The anticipation, the fear, the constant rocking of our boat, the English Channel swell, the landing on French sand, the strange accents. I remember it as if it was yesterday.
That’s because it was yesterday.
It was Deadline-Day for the Jones family 6 month visa, and we had to take a ferry from Dover to Calais and come back again. It cost me 52 pounds for the return trip and took an hour and a half each way. It was a great time of fun for the family. Those big ferries have playgrounds for the kids. Lots of fun!
Strangely enough, today is the 60th anniversary for the real D-Day, and we are letting the elderly Vets on TV tell us stories of what it was like for them in Normandy.
D-Day changed the outcome of the war. And it also affected the way we framed our missions work overseas. Many of the mission agencies and organizations that were founded in the early fifties (often connected with Wheaton College, Illinois, which was the American mission center before Pasadena and Colorado Springs) were given military vocabulary. Many of the leaders of these missions had seen military service in the 40’s or were certainly inspired by the victorious stories of D-Day. From this viewpoint, missions would be talked of in terms of targets, strategic maneuvers, taking cities, etc.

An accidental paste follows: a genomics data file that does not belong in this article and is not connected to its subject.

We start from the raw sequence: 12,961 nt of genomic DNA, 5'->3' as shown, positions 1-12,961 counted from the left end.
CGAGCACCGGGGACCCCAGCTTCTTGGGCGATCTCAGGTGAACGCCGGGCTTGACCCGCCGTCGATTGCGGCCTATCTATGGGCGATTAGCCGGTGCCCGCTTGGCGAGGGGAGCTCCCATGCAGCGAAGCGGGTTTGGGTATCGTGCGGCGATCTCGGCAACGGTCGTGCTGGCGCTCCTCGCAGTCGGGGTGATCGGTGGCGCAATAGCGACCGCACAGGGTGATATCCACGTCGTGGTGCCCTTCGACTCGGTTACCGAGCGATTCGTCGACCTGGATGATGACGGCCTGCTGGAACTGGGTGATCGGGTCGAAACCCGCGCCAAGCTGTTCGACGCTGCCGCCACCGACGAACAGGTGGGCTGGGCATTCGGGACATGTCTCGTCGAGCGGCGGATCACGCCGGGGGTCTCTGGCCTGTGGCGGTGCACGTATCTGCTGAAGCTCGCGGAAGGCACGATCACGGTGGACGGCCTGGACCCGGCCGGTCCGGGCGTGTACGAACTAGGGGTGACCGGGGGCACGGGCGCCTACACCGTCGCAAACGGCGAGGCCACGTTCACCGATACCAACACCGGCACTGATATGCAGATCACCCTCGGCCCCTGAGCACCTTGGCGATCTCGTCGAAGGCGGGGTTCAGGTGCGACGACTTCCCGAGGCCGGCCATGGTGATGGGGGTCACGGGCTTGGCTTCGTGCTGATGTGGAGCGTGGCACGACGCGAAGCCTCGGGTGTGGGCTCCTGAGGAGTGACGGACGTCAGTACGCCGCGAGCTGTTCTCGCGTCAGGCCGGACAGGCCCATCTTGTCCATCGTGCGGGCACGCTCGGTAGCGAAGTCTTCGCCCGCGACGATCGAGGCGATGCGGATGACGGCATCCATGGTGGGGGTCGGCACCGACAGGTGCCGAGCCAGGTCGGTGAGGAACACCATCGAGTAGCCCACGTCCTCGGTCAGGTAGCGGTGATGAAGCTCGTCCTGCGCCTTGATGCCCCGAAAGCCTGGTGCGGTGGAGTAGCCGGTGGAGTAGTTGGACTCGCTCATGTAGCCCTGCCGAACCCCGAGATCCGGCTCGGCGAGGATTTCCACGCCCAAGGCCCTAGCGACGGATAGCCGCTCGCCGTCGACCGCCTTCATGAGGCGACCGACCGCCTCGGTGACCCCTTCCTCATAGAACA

In the eighties, with the cultural dominance of business, much of our terminology for church and missions changed to reflect our new infatuation and new cultural heroes. That change is taking place again now, as we move away from terms of business and commerce and replace them with concepts from new media. But there was a time, when D-Day was a source of inspiration and vocabulary for many of the great movements.
INTERUPPTION . . . 3 South Africans just walked in our door with a big bottle of Coke. They will join us listening to the stories. I think today is a great day to sit in front of the TV and hear these stories. These old guys are heroes. So grab some couch space and invite some friends over.